Next time you buy shoes, don’t toss the box. Get yourself some chalk paint and book plates, and make some cute little storage boxes.
RIGHT Now. Drop everything and PURGE YOUR HOME NOW! No, I’m kidding. Sort of.
I know you read a lot about purging your home on my blog. Some of you are probably fans of living with less already, while others of you are scratching your heads and wondering how much more stuff I can get rid of and blog about it. #istillhavetoomuchstuff
I am currently in the midst of a whole house purge, but we will talk more about that later.
The truth is, living with less has a lot of benefits. Some are health benefits, some are financial benefits, and some are so good they don’t fit into any category. I’d like to share a few of those with you today, as well as some great advice for purging your home that I’ve collected over the years.
1. Living with less can be beneficial to your mental and physical health
Living with too much causes your house to feel cluttered. A cluttered house feels chaotic, and makes it hard for you to relax and destress. Continued stress affects your mental state, as well as your physical health. An organized and clean home evokes a peaceful feeling, and who doesn’t want to feel at peace in their own home?
This one is especially true if you have kids. More stuff=fewer places to put things away. Stuff that is left out in the floor becomes a trip hazard. Show of hands: who else has fallen over items left in the floor, or stepped on some hard plastic toy with your bare feet? (Lego moms, can I get an “amen?” )
2. Living with less makes your home feel and appear cleaner
Living with too much makes it harder to find places to put things away. Having nowhere to put things causes your home to look and feel cluttered (see above).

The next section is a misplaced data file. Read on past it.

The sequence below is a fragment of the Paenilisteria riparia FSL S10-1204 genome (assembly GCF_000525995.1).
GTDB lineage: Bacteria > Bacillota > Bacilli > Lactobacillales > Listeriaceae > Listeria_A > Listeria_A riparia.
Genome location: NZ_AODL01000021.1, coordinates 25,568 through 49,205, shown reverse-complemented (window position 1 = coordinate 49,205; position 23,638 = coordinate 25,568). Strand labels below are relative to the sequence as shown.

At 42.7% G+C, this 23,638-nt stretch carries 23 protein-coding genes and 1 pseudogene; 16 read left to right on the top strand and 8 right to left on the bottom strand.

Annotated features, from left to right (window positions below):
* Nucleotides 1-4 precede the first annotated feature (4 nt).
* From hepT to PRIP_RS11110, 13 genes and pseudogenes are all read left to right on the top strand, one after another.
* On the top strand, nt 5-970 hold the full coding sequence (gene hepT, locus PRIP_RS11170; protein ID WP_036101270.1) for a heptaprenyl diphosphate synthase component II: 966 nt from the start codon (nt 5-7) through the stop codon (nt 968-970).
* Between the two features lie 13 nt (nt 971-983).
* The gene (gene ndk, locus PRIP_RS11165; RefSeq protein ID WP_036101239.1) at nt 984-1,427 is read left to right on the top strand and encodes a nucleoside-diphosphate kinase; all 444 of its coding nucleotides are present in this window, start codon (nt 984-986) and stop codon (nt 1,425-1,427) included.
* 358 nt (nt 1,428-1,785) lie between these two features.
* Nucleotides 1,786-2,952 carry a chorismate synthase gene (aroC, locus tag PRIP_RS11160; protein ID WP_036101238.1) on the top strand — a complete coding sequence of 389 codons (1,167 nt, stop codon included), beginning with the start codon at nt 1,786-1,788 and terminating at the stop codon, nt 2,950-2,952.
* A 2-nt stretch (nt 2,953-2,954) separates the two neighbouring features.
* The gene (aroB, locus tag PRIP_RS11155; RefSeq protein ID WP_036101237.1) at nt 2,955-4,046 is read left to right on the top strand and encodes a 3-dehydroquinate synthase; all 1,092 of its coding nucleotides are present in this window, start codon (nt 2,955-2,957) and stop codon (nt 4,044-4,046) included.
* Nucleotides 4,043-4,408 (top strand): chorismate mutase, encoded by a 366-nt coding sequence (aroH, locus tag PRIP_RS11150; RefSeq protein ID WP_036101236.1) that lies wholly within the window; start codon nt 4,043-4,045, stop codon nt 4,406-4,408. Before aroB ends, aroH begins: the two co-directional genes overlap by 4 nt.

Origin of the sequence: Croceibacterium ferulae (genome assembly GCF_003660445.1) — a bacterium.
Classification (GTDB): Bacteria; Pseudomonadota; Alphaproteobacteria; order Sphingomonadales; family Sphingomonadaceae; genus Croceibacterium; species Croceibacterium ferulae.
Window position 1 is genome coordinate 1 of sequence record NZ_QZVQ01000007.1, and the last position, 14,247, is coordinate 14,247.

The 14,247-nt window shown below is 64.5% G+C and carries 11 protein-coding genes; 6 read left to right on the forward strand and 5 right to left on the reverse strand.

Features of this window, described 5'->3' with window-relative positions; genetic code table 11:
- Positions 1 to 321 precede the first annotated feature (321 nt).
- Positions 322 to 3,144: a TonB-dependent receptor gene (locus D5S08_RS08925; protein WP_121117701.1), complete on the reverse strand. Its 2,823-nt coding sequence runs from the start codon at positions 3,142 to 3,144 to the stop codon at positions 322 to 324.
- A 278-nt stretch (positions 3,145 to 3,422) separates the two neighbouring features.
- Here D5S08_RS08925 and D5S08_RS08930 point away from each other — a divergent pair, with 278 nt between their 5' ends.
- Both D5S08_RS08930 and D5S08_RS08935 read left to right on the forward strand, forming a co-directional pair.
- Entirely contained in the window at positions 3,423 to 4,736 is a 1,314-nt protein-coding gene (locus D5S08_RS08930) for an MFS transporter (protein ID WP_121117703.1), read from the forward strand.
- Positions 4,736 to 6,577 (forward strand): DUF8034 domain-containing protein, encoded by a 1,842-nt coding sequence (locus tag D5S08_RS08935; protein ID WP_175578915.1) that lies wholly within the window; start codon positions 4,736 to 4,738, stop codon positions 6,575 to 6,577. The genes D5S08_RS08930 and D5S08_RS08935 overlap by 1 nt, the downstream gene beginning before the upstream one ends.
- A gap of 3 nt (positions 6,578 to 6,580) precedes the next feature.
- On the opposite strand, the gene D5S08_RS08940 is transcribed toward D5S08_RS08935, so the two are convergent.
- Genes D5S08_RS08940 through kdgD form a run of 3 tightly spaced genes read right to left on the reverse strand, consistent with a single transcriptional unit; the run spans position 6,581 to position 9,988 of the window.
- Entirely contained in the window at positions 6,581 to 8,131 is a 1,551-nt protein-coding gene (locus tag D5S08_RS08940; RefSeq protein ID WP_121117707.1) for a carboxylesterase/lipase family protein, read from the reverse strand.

A cluttered house also seems dirty even if it really isn’t. Having less stuff and less clutter makes your house look and feel cleaner.
3. Living with less saves time
How does living with less save time? It means that you spend less time looking for things. It’s been said that the average person spends four years of their life looking for things that they are missing. Not being able to find your missing items makes you stressed. Having less stuff means that you don’t have to sort through so much when you need something.
5. Living with less saves you money
How is this? Well, when you make a conscious effort to live with less, you are much more intentional with your spending. Additionally, who here has ever bought something, only to realize you already had that same item at home? Living with less makes it easier to distinguish what you need- therefore keeping you from spending money on something you already have.
There are many benefits to having an organized and simplified home, with less stuff. Start with one room at a time and keep only what you need- donate, recycle or throw away the rest. I know many people who wish their home was less cluttered, but I don’t know anyone who wishes their home was MORE cluttered. Start today and you’ll soon see the benefits.